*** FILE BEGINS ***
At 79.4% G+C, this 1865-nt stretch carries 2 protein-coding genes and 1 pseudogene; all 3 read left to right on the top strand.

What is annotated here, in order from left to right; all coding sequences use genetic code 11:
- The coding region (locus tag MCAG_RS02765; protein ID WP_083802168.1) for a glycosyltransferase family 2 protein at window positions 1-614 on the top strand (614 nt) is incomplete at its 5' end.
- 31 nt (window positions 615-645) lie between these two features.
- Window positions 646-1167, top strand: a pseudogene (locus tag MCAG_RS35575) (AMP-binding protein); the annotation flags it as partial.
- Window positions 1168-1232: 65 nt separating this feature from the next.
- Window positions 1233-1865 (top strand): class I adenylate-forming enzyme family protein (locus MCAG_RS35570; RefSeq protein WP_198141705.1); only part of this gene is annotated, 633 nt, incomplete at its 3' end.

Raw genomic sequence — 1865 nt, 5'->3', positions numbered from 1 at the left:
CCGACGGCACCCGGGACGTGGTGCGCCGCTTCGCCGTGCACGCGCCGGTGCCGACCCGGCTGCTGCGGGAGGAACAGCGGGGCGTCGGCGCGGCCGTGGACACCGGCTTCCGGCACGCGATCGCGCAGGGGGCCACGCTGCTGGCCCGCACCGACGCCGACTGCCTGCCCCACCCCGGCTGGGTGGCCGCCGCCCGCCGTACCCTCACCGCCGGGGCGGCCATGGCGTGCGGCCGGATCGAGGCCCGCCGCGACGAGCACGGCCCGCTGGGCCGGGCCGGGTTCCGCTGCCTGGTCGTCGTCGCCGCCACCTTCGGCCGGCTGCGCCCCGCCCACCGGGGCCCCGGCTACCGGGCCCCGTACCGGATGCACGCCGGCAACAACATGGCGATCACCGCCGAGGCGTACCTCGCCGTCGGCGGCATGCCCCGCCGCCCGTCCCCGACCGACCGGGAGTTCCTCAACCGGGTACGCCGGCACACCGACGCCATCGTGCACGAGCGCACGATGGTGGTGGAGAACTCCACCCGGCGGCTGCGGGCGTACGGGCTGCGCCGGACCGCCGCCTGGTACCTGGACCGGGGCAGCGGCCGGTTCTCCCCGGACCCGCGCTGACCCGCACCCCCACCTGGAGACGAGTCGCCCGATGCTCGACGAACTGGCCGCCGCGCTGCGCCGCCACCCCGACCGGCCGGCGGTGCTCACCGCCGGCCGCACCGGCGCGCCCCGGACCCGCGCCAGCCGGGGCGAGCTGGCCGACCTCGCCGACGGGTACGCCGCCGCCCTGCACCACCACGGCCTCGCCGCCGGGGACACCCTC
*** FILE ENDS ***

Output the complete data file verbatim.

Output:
At 79.4% G+C, this 1865-nt stretch carries 2 protein-coding genes and 1 pseudogene; all 3 read left to right on the top strand.

What is annotated here, in order from left to right; all coding sequences use genetic code 11:
- The coding region (locus tag MCAG_RS02765; protein ID WP_083802168.1) for a glycosyltransferase family 2 protein at window positions 1-614 on the top strand (614 nt) is incomplete at its 5' end.
- 31 nt (window positions 615-645) lie between these two features.
- Window positions 646-1167, top strand: a pseudogene (locus tag MCAG_RS35575) (AMP-binding protein); the annotation flags it as partial.
- Window positions 1168-1232: 65 nt separating this feature from the next.
- Window positions 1233-1865 (top strand): class I adenylate-forming enzyme family protein (locus MCAG_RS35570; RefSeq protein WP_198141705.1); only part of this gene is annotated, 633 nt, incomplete at its 3' end.

Raw genomic sequence — 1865 nt, 5'->3', positions numbered from 1 at the left:
CCGACGGCACCCGGGACGTGGTGCGCCGCTTCGCCGTGCACGCGCCGGTGCCGACCCGGCTGCTGCGGGAGGAACAGCGGGGCGTCGGCGCGGCCGTGGACACCGGCTTCCGGCACGCGATCGCGCAGGGGGCCACGCTGCTGGCCCGCACCGACGCCGACTGCCTGCCCCACCCCGGCTGGGTGGCCGCCGCCCGCCGTACCCTCACCGCCGGGGCGGCCATGGCGTGCGGCCGGATCGAGGCCCGCCGCGACGAGCACGGCCCGCTGGGCCGGGCCGGGTTCCGCTGCCTGGTCGTCGTCGCCGCCACCTTCGGCCGGCTGCGCCCCGCCCACCGGGGCCCCGGCTACCGGGCCCCGTACCGGATGCACGCCGGCAACAACATGGCGATCACCGCCGAGGCGTACCTCGCCGTCGGCGGCATGCCCCGCCGCCCGTCCCCGACCGACCGGGAGTTCCTCAACCGGGTACGCCGGCACACCGACGCCATCGTGCACGAGCGCACGATGGTGGTGGAGAACTCCACCCGGCGGCTGCGGGCGTACGGGCTGCGCCGGACCGCCGCCTGGTACCTGGACCGGGGCAGCGGCCGGTTCTCCCCGGACCCGCGCTGACCCGCACCCCCACCTGGAGACGAGTCGCCCGATGCTCGACGAACTGGCCGCCGCGCTGCGCCGCCACCCCGACCGGCCGGCGGTGCTCACCGCCGGCCGCACCGGCGCGCCCCGGACCCGCGCCAGCCGGGGCGAGCTGGCCGACCTCGCCGACGGGTACGCCGCCGCCCTGCACCACCACGGCCTCGCCGCCGGGGACACCCTC